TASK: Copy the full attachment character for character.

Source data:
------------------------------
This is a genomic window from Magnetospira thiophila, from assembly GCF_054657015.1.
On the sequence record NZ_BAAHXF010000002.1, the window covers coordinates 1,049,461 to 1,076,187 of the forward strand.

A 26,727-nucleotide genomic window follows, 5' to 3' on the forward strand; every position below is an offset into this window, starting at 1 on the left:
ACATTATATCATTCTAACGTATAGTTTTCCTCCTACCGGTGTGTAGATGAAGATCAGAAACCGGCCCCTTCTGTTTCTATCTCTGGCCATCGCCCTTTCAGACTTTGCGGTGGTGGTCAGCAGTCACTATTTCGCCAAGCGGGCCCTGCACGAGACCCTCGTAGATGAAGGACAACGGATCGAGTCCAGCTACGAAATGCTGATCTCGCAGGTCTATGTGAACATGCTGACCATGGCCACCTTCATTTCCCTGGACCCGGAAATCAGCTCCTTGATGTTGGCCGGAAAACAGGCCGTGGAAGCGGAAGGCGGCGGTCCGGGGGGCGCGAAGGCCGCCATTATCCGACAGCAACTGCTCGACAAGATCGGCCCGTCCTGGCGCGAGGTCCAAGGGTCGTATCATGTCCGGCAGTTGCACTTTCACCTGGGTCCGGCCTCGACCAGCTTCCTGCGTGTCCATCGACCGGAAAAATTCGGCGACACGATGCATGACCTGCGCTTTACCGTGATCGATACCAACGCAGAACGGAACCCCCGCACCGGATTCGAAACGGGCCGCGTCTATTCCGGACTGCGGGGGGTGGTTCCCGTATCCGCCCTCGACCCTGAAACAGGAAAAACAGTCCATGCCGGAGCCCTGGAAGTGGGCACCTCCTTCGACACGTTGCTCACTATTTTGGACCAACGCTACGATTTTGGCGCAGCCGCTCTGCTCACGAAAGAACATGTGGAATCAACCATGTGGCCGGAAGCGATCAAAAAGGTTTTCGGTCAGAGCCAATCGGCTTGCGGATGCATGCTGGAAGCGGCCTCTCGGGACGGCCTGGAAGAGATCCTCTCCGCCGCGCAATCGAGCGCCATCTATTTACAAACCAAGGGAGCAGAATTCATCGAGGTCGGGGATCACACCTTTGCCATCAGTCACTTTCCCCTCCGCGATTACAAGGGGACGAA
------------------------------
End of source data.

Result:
This is a genomic window from Magnetospira thiophila, from assembly GCF_054657015.1.
On the sequence record NZ_BAAHXF010000002.1, the window covers coordinates 1,049,461 to 1,076,187 of the forward strand.

A 26,727-nucleotide genomic window follows, 5' to 3' on the forward strand; every position below is an offset into this window, starting at 1 on the left:
ACATTATATCATTCTAACGTATAGTTTTCCTCCTACCGGTGTGTAGATGAAGATCAGAAACCGGCCCCTTCTGTTTCTATCTCTGGCCATCGCCCTTTCAGACTTTGCGGTGGTGGTCAGCAGTCACTATTTCGCCAAGCGGGCCCTGCACGAGACCCTCGTAGATGAAGGACAACGGATCGAGTCCAGCTACGAAATGCTGATCTCGCAGGTCTATGTGAACATGCTGACCATGGCCACCTTCATTTCCCTGGACCCGGAAATCAGCTCCTTGATGTTGGCCGGAAAACAGGCCGTGGAAGCGGAAGGCGGCGGTCCGGGGGGCGCGAAGGCCGCCATTATCCGACAGCAACTGCTCGACAAGATCGGCCCGTCCTGGCGCGAGGTCCAAGGGTCGTATCATGTCCGGCAGTTGCACTTTCACCTGGGTCCGGCCTCGACCAGCTTCCTGCGTGTCCATCGACCGGAAAAATTCGGCGACACGATGCATGACCTGCGCTTTACCGTGATCGATACCAACGCAGAACGGAACCCCCGCACCGGATTCGAAACGGGCCGCGTCTATTCCGGACTGCGGGGGGTGGTTCCCGTATCCGCCCTCGACCCTGAAACAGGAAAAACAGTCCATGCCGGAGCCCTGGAAGTGGGCACCTCCTTCGACACGTTGCTCACTATTTTGGACCAACGCTACGATTTTGGCGCAGCCGCTCTGCTCACGAAAGAACATGTGGAATCAACCATGTGGCCGGAAGCGATCAAAAAGGTTTTCGGTCAGAGCCAATCGGCTTGCGGATGCATGCTGGAAGCGGCCTCTCGGGACGGCCTGGAAGAGATCCTCTCCGCCGCGCAATCGAGCGCCATCTATTTACAAACCAAGGGAGCAGAATTCATCGAGGTCGGGGATCACACCTTTGCCATCAGTCACTTTCCCCTCCGCGATTACAAGGGGACGAA